Carlee Says State Lawmakers Had 'Racial Motivations' In Airport Fight
Former Charlotte City Manager Ron Carlee says state lawmakers had racial motivations in 2013 when they tried to transfer control of Charlotte-Douglas International Airport from the city to a regional authority.
Speaking Wednesday on Charlotte Talks, Carlee told host Mike Collins that he believes the General Assembly was trying to undermine then-Mayor Anthony Foxx, who is African-American.
"People in the General Assembly get rabidly angry when you say this, but I think some of it was racially motivated," he said, "Now, they will vehemently deny that, and will be very incensed that I said it, and I’ve been meetings where it was actually discussed openly, and they will say that was not true. I think there’s a significant race overlay on the conflicts between the representation of our council and the representation in Raleigh."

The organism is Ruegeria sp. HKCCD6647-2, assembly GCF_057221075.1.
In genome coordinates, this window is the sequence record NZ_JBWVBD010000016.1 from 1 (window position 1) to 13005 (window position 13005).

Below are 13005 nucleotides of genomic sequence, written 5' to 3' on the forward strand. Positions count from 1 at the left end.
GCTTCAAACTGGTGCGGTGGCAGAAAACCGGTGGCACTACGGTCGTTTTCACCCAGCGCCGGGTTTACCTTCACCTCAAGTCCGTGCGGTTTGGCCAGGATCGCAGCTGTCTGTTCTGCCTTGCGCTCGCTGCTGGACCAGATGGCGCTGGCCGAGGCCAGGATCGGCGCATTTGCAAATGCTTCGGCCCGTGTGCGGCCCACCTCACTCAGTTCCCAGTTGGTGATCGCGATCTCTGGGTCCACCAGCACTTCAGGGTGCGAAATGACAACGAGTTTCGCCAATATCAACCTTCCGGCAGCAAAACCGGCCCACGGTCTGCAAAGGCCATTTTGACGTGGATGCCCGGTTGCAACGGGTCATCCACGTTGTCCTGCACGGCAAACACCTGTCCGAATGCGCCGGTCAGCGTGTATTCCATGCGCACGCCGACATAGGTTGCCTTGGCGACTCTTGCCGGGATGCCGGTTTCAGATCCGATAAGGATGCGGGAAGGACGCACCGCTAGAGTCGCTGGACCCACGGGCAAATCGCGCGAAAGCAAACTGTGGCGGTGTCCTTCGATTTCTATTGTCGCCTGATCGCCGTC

Carlee, who retired this month, became city manager in early 2013 and soon became of the city's fiercest advocates of maintaining local control of the airport. His viewed clashed with then-aviation director Jerry Orr, who supported legislative efforts to move control to a regional authority.
"I think (an airport authority) takes a lot of the unnecessary motions out of getting things done, and allows us to operate more like a business," Orr told WFAE in April 2013.
By "unnecessary motions," Orr said he was referring to "all the time and effort it takes to get all the approvals to do simple things" like purchase equipment.
Orr also clashed with Carlee's predecessor, Curt Walton. There were reports that Walton had demanded Orr resign or retire. Orr made clear he didn't like it when Walton had CMPD take over policing at the airport, nor his decision to transfer some airport IT functions to city hall. Orr ran the airport for 25 years, and had become synonymous with its success. He left in July 2013 after losing a power struggle with Carlee.
Lawmakers ultimately passed legislation to give the state more power over the airport through an appointed commission, but control of the airport has not changed.
A judge ruled in 2014 that only the FAA can determine who runs the airport. Meanwhile, the FAA says it's up to the court and the city.